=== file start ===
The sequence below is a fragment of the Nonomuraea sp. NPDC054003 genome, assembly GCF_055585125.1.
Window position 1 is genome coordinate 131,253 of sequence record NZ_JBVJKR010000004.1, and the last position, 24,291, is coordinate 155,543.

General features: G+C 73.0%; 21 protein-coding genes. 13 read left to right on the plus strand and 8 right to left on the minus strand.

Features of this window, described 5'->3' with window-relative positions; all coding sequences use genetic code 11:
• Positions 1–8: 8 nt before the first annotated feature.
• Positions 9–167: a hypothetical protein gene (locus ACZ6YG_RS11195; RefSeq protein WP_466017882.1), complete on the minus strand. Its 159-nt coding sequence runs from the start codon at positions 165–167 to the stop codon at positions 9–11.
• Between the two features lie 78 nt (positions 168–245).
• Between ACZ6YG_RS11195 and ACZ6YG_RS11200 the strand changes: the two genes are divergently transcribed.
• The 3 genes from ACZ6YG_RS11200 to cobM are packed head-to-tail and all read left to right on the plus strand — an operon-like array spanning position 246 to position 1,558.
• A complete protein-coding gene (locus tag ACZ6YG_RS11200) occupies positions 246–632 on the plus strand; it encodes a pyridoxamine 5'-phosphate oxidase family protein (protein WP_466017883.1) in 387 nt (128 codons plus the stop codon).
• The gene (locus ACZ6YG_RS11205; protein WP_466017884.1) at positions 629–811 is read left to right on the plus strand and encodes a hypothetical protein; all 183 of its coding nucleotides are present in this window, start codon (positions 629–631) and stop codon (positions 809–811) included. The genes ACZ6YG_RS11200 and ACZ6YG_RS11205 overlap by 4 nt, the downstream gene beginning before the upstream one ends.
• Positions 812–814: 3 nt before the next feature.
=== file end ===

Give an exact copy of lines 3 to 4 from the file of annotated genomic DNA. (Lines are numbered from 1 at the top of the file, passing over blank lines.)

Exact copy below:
General features: G+C 73.0%; 21 protein-coding genes. 13 read left to right on the plus strand and 8 right to left on the minus strand.

Features of this window, described 5'->3' with window-relative positions; all coding sequences use genetic code 11: